To fix the second problem, I once again bought a prepaid SIM–which at Barcelona’s airport, I was able to do before even reaching baggage claim. (Making this purchase is not so easy elsewhere; Berlin’s Tegel airport has no such retailer.) I opted for an Orange prepaid SIM, $21.05 at the current exchange rate, with 1 gigabyte of data but no included calling or texting.

I was fine with that, since I could always place a VoIP call using the GrooVe IP app, while texts to and from my Google Voice number continued to travel over the Internet. And the one time somebody did phone me from D.C., I happened to be in the press room with my laptop open, so I took the call via Google Plus’s Hangouts app—and broke it to a TV producer that I couldn’t make it into the studio that evening to discuss OS X’s “gotofail” vulnerability.

Despite being on my phone all the time, I only used up 313 megabytes of data. Almost 100 megs came from tethering: I loaned my connection to a Yahoo Tech colleague who needed to finish a few edits after the WiFi was turned off at an event. It’s always nice to be able to give the gift of free bandwidth.

Finally, my return to the U.S. did not involve the usual wait to show my passport and get it stamped, courtesy of Global Entry. After years of hearing friends rave about this trusted-traveler program, I finally signed up at the end of last year (it helped that my frequent-flyer status meant United covered the $100 application fee). It was kind of magical to exit customs 12 minutes after getting off the plane at Newark; doing so by having a machine scan my fingerprints and then report a match with a government database added the faintest whiff of dystopian sci-fi. Having spent more than an hour to clear customs at Dulles, I think I can live with that.

Making use of misfit review hardware

One of the recurring First World problems in technology journalism is possessing review hardware that you don’t get around to reviewing anywhere. That’s easier to happen than you might think: The device you want to review only works with another one that doesn’t warrant a writeup from you; a PR shop sends along a gadget you don’t need along with one you requested; you ask for a loaner device but then can’t interest a paying client in a story on it.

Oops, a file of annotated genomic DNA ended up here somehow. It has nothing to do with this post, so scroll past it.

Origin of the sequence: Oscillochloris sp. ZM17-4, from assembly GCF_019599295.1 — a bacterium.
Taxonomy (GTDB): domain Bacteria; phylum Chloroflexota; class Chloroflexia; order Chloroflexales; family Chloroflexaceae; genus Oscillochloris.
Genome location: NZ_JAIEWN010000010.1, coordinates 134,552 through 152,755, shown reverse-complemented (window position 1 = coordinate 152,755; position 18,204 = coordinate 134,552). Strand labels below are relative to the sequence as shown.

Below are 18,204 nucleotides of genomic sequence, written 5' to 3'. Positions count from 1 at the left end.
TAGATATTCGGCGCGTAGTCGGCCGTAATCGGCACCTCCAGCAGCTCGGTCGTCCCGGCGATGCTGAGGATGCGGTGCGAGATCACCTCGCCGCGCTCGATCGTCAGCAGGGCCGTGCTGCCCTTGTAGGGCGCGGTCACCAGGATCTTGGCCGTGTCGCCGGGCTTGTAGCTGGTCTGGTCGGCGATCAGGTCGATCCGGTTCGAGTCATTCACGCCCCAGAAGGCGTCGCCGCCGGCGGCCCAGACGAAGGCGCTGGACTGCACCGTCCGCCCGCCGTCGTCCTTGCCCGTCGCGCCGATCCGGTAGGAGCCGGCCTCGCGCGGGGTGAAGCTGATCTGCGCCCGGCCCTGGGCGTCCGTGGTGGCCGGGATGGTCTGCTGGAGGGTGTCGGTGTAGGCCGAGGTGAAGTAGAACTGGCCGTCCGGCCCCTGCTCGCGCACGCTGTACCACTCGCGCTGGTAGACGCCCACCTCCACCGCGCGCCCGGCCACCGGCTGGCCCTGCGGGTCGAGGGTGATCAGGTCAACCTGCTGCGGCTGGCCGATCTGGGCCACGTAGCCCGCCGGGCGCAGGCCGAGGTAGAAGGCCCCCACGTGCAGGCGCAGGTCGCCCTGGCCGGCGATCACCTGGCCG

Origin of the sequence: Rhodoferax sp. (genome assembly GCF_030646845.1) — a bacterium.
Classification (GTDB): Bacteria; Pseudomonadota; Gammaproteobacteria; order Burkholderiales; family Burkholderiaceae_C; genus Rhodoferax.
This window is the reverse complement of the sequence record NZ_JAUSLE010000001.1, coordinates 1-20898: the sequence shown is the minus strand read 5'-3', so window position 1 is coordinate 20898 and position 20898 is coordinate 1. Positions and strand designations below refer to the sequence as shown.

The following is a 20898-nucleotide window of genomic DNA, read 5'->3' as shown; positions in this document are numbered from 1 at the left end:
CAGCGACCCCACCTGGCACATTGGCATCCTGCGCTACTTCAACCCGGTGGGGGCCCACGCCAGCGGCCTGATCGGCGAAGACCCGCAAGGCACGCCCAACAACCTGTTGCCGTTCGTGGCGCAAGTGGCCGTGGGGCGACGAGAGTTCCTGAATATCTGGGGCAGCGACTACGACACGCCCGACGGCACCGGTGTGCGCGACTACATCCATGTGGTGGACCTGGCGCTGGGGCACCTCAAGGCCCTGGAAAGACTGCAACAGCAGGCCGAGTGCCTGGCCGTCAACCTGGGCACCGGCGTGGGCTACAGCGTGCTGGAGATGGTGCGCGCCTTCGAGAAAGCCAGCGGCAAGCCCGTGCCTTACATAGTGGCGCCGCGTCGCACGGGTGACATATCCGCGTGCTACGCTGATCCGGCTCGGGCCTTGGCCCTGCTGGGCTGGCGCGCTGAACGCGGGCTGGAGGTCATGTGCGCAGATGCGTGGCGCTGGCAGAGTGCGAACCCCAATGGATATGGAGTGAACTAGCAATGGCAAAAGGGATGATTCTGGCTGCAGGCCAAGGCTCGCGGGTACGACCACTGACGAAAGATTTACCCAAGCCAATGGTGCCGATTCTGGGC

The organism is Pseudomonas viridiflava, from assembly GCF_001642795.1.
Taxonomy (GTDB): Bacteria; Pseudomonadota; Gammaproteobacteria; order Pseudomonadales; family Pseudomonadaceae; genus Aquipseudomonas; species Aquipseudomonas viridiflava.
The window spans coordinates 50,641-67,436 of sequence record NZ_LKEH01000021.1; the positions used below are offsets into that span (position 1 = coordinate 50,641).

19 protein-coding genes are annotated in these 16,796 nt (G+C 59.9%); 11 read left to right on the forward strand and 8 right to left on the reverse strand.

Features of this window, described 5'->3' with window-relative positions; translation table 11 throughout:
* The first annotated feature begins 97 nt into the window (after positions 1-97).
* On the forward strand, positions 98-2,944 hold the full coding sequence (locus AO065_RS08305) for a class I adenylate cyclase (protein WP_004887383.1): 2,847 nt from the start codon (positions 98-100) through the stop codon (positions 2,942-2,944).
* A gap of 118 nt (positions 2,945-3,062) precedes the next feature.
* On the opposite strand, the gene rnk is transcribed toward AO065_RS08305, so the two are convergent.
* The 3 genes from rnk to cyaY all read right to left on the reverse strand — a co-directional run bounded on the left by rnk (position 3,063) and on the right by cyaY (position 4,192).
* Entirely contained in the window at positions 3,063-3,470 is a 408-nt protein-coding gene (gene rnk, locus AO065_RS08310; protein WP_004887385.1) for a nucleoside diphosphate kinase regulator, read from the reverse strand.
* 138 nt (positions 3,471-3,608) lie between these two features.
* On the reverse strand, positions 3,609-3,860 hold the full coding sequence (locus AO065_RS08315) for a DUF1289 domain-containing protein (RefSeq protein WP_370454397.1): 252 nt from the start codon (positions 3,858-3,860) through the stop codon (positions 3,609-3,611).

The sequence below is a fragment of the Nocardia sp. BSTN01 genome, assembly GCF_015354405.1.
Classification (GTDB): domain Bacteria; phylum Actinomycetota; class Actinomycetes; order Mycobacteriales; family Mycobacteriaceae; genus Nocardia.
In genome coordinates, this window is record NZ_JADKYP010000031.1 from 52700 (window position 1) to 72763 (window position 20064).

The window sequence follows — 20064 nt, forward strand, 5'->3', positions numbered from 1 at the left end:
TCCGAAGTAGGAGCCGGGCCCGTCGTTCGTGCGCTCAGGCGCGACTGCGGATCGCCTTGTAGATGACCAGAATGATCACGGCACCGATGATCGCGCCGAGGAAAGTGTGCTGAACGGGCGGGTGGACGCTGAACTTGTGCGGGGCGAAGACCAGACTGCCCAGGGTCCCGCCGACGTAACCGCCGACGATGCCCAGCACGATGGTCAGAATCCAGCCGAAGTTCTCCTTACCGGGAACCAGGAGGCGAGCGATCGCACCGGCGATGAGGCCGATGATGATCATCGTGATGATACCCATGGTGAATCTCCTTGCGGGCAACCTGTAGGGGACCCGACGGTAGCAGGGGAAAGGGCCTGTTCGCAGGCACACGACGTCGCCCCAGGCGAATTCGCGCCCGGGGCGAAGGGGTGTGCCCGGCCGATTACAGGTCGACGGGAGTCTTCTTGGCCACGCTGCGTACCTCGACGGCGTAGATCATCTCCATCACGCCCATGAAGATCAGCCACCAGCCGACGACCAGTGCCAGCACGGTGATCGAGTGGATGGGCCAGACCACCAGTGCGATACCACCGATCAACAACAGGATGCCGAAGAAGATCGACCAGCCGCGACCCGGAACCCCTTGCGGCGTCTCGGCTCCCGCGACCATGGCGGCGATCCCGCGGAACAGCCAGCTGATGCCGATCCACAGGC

Chromebook Pixel with Galaxy Note 3 and Republic Wireless Moto XEither way, I hate to send the hardware in question back without getting some journalistic value out of it. (No, I don’t get to keep review hardware for my own use–and selling it on eBay isn’t an option either.) Here’s how I’ve tried to make additional use out of three gadgets that found their way to me without making it into a detailed review by me.

Galaxy Note 3: This size-XL phone was a supporting actor in my reviews of Samsung’s Galaxy Gear watch. I’ve since used this Sprint-spec Note 3 as a guinea pig in tests of the charging speed of its forked USB 3 cable (it was only about 22 percent faster than a generic USB cable) and of Absolute Software’s Lojack kill-switch app. I’ve also been taking notes on which of Samsung’s default settings merit changing–starting with that annoying whistle notification sound. Look for a cheat sheet on that topic, here or somewhere else.

Moto X: When Republic Wireless sent me its version of this phone, I was sure I could sell somebody on an assessment of how its WiFi-centric wireless service has evolved since last summer’s cruder offering. Nope! The loaner unit got a brief mention in a post about some positive trends in the mobile-phone industry and hasn’t shown up in any stories since then. I’ve used it to check the speed of Sprint’s LTE in my neighborhood (just now at my desk, a weak 4.51 Mbps down and 4.58 Mbps up) and to check its battery life (unsurprisingly enough, it’s vastly better on WiFi).

Chromebook Pixel: At Google’s I/O conference this May, journalists were invited to take home loaner units of this $1,299 Chrome OS laptop. I thought it would be educational to see how the Web looked on an ultra-high-resolution, 2560-by-1700-pixel display. Answer: pretty sharp! But I’ve spent surprisingly little time on the thing. For me, at least, the utility of a laptop with all of my usual apps trumps the beauty of a screen bereft of those tools. My last intensive use of the machine was to set up a fake Facebook account so I could check the social network’s default settings for a how-to post at Yahoo Tech, but this laptop’s smooth gray finish has also served as a backdrop in a few gadget close-up shots.

If you have any lingering questions about these devices that I might be able to answer, speak up now–sometime in the next few days, they’re all going home.